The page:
5. Go to lunch! Actually go have lunch at school with your child. See for yourself what the school is serving and how it is presented to the kids. Don’t just rely on the memories you have of school lunch when you were seven!

 

6. Talk to your kids! Kids can get easily overwhelmed with food choices, especially in a busy school cafeteria. Sit down with your child and the school lunch menu and talk about the choices they have that day at lunch. Let them pick which item(s) they will choose that day. Forming a lunch plan before heading off to school can make selecting the right foods even easier for kids. Remind them that is important they eat their entire lunch to keep up their energy throughout the day and ask them after school how they enjoyed having X, Y, or Z for lunch!

I really hope you’ll take some time to check out TrayTalk.org and join the conversation at Facebook.com/TrayTalk. It’s amazing having this information available to us as parents and I hope you’ll take advantage of it!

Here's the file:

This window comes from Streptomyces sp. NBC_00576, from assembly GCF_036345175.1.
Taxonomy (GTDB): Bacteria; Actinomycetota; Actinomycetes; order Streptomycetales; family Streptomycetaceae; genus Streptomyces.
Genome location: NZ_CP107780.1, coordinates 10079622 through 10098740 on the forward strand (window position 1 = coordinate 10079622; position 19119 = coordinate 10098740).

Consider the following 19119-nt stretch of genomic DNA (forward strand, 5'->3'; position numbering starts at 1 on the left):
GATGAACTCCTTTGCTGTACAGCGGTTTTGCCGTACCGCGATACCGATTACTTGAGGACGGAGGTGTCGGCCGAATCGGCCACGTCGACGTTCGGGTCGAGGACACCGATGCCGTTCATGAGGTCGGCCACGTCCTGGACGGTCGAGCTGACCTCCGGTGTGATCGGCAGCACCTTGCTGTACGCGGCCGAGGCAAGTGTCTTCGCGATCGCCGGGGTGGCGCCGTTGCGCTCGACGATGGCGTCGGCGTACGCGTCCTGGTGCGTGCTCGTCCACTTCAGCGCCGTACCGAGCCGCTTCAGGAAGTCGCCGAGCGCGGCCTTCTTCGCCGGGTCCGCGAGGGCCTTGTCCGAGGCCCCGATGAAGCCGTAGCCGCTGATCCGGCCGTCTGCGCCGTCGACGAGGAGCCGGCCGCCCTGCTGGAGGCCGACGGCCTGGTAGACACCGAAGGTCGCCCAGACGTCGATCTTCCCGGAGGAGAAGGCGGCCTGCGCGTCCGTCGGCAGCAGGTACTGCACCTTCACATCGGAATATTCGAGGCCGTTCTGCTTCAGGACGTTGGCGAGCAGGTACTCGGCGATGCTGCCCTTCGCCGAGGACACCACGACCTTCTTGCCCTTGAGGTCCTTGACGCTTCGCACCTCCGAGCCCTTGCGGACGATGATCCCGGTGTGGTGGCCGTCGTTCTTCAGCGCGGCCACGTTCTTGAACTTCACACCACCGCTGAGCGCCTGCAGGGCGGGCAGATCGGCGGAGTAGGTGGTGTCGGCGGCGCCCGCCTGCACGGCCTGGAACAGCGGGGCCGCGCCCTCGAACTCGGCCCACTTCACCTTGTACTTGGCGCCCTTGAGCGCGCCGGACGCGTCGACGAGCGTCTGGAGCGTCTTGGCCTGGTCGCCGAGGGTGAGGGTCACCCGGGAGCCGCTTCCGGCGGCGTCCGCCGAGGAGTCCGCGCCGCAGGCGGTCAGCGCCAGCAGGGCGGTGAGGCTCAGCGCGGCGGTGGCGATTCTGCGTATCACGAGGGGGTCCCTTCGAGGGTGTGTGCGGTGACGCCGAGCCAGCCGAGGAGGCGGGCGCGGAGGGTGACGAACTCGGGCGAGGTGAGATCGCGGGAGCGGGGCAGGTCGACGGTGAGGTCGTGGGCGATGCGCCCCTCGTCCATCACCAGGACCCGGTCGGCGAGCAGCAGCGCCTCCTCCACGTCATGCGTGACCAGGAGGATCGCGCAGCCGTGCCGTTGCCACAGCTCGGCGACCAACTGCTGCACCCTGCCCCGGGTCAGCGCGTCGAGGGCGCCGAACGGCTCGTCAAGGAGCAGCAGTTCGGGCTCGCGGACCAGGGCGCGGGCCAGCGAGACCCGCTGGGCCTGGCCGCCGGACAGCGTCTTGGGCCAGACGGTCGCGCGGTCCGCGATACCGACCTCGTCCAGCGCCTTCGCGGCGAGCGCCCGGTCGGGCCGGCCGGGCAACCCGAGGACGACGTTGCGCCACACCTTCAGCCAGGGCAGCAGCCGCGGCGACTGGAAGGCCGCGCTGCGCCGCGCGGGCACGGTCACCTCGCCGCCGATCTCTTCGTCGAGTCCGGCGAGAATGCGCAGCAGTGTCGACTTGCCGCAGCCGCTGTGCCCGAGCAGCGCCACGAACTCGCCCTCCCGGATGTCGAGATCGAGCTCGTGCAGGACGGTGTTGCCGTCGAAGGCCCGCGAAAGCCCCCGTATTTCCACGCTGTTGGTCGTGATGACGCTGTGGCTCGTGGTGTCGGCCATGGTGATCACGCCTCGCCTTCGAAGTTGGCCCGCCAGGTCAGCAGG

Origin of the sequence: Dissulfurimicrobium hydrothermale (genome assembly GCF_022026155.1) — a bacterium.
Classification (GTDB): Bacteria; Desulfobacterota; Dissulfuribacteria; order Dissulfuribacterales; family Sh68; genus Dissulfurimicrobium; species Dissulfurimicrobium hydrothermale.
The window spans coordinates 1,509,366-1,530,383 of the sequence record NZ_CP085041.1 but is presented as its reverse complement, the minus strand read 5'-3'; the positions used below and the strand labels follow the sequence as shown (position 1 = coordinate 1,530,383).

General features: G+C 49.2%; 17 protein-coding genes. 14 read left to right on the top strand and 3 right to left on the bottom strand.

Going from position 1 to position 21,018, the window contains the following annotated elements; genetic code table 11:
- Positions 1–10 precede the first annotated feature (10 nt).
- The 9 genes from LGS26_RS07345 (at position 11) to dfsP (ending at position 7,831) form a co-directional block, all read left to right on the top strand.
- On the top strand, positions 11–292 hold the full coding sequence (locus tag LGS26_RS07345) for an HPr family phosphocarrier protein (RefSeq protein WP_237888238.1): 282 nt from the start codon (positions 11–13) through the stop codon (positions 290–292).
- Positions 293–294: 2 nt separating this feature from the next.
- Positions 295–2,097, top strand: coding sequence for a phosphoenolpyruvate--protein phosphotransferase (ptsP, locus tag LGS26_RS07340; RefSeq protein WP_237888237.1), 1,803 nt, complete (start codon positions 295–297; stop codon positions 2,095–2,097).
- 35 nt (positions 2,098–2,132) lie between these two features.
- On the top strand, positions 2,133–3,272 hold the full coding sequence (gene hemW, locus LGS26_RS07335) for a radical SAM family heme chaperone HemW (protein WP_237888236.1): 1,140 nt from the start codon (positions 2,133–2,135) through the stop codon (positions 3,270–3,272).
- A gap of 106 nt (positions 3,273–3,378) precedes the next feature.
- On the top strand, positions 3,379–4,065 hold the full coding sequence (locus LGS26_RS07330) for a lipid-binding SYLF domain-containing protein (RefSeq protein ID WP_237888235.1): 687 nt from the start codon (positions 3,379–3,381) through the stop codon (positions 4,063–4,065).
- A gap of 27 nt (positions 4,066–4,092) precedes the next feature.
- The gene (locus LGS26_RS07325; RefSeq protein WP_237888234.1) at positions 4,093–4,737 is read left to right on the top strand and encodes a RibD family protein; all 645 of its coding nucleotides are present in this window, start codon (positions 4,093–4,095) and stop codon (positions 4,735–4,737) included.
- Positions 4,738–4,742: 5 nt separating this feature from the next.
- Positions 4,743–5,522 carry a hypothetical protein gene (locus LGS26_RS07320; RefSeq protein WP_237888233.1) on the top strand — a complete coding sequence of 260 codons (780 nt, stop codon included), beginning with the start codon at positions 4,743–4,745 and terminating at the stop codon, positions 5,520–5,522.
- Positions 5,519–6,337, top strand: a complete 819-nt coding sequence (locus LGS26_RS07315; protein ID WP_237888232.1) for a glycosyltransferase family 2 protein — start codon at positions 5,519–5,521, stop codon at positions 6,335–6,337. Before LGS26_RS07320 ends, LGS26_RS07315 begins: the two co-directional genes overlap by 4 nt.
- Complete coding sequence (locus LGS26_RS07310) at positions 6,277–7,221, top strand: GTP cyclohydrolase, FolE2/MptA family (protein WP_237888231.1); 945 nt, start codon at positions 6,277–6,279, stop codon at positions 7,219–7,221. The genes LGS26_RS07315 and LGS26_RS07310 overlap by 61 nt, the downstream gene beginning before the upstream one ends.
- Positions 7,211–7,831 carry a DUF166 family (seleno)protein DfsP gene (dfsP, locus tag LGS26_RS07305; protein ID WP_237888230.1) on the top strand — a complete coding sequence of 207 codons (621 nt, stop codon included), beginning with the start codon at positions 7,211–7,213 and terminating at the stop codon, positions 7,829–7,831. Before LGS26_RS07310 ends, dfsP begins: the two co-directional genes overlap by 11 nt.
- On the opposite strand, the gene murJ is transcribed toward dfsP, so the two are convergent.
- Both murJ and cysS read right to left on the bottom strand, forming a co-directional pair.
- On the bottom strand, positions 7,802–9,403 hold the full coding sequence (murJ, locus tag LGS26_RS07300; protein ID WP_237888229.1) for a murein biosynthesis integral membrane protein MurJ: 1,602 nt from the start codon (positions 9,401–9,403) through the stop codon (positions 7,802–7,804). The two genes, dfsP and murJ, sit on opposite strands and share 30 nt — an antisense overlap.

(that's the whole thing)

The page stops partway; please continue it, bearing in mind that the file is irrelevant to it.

We’d also love to hear your thoughts on School Lunches! Do your kids eat school lunches? Have you noticed a change in menus? Share with us in the comments! 

Disclosure: This is a sponsored post by TrayTalk.org but all opinions are my own. Images courtesy of SNA and TrayTalk.org.



Email Author    |    Website About Stacey Heneveld

Blogging at StaceySays.com about life as a mother to 3 young kids, Stacey dreams big through her life list and is currently shopping two of her children's books to publishers. How does she do it all? She has a secret stash of chocolate that keeps her going each day!